• Entre les atrocités des #soldats #Japonais et celles des soldats #Américain : #Okinawa, « pire que la mort », l’#histoire racontée par les enfants qui ont survécu à la #bataille.
    Between #Japanese and #American #soldiers’ atrocities : Okinawa, “worse than death” : the #history told by children that survived the #battle.

    Kiku Nakayama was 16-years-old in 1945 when she was handed two grenades by a soldier from the Imperial Japanese Army. She was told to blow herself up if she came into contact with US troops.
    “Japanese soldiers told us that the American forces would rape and burn alive any women they saw. I did not have the courage to pull the pin but many of my classmates did,” says Kiku, 89. “Every day I wonder why I survived and not them.”
    Outnumbered by American forces, Japanese soldiers handed out grenades to civilians describing them as “benevolent gifts from the Emperor”. Other accounts detail them using civilians as human shields, decapitating babies whose cries threatened to give away secret hiding spots and stealing food meant for women and children.

    http://www.scmp.com/week-asia/society/article/2144267/worse-death-children-who-survived-battle-okinawa
    Publié le 06/05/2018
    Vu le 04/06/2018

    Cet article de Prabhu Silvam construit à partir des #témoignages et des #mémoires de survivants, en plus d’envisager cette période avec de nouvelles informations, il nous permet d’envisager l’île de manière #géographique en tant que location #stratégique pour la #base américaine lorsqu’il s’agit de couper les vivres ou envahir le #Japon. De plus aujourd’hui, « historiquement et culturellement », l’#île est toujours considérée comme extérieure au Japon et son gouvernement : toujours « un peu trop près de Taïwan » et « un peu trop loin » du Japon qui laisse l’île dans une situation toujours critique :

    This article made by Prabhu Silvam is constructed from the #testimonies and #memories of survivors, not only does it considers this time with new information, but it allows us to consider the island #geographically, as a #strategic location for the American base when it comes to cut supply lines or invade #Japan. Moreover, today, « historically and culturally », the #island is still considered as exterior to Japan and its government : always “a little too near Taiwan” and “a little too far from” Japan which leaves the island in a still as critical as before situation:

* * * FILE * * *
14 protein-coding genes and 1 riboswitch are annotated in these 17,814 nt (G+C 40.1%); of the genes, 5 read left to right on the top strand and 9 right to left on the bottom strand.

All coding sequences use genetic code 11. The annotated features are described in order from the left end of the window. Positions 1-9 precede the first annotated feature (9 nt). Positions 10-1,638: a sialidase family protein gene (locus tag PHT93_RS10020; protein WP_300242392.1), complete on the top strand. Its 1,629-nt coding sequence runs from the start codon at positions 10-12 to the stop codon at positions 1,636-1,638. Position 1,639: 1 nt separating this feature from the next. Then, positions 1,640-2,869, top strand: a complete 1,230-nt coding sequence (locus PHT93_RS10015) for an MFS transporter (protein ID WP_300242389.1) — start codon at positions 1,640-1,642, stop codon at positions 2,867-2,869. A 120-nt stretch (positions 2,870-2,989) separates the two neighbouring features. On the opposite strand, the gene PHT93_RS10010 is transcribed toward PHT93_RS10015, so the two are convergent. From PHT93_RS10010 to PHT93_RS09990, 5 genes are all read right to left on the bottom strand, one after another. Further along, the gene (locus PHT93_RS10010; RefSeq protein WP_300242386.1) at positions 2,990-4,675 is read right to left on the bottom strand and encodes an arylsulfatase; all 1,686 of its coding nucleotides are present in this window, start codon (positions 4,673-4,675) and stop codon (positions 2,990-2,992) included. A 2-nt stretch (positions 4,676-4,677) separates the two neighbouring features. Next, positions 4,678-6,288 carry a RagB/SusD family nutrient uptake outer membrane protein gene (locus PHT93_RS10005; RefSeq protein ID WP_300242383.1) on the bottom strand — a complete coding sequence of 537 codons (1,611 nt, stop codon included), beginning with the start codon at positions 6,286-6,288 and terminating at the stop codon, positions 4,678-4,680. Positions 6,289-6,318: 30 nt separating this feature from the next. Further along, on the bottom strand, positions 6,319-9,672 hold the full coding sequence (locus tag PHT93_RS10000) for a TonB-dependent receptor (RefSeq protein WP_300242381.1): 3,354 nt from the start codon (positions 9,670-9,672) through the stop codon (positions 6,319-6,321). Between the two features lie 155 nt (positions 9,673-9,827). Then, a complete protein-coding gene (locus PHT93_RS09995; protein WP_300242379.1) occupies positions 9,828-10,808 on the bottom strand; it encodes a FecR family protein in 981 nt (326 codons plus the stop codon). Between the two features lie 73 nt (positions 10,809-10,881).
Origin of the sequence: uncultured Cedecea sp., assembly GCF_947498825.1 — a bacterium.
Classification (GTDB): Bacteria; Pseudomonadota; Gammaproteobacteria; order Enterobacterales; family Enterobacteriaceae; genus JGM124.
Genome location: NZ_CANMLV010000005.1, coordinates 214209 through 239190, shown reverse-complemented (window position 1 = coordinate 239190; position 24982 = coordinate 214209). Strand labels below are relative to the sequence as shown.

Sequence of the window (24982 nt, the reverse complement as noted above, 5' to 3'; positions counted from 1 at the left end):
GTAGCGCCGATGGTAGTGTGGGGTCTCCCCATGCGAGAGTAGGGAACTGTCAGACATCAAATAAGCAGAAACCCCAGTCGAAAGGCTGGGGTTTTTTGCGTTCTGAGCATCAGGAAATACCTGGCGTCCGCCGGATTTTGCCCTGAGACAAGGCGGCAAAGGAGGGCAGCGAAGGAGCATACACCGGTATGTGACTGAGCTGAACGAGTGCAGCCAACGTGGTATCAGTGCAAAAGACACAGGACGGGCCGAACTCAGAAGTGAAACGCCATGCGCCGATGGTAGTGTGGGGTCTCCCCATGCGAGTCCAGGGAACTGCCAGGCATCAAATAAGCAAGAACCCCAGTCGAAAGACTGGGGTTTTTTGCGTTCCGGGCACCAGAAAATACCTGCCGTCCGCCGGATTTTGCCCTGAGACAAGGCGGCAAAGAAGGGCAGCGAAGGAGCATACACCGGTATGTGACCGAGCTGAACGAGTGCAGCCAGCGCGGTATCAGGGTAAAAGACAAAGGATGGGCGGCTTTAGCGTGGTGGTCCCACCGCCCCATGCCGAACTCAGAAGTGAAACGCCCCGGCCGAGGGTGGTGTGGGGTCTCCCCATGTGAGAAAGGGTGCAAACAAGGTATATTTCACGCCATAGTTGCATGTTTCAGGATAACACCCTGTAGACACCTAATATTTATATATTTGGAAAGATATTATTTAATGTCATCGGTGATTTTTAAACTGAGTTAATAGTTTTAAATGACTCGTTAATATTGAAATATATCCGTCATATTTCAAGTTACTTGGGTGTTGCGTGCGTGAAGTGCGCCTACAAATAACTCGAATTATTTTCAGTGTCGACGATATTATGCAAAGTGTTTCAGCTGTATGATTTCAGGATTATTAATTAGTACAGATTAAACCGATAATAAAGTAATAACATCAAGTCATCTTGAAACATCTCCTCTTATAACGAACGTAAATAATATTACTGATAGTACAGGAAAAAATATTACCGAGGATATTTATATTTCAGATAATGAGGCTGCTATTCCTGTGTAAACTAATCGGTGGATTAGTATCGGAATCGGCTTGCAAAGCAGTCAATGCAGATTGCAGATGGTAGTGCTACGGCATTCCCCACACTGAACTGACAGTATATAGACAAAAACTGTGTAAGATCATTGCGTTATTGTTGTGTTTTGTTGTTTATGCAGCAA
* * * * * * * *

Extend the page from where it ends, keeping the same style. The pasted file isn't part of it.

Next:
Despite ongoing protests, the island chain hosts 70 per cent of American bases on Japanese soil. Over the years, cases of rape, murder, drink-driving and aircraft crashes committed by US personnel have continuously caused friction between the locals and its rulers 930 miles away. Repeated calls on the Japanese government to remove the bases have fallen on deaf ears.


  • The far-right nationalist movement roiling Eritreans in Israel

    The far-right Agazian movement seeks to establish a Tigrinyan Orthodox-Christian state in what is now Eritrea and part of Ethiopia. Its anti-Muslim, militant politics are deepening the divisions within the already fractious Eritrean opposition.


    https://972mag.com/the-far-right-nationalist-movement-roiling-eritreans-in-israel/135179
    #Israfrique #Israël #réfugiés_érythréens #Erythrée #extrême_droite #nationalisme
    cc @sinehebdo


  • Tutte le strade portano a Roma...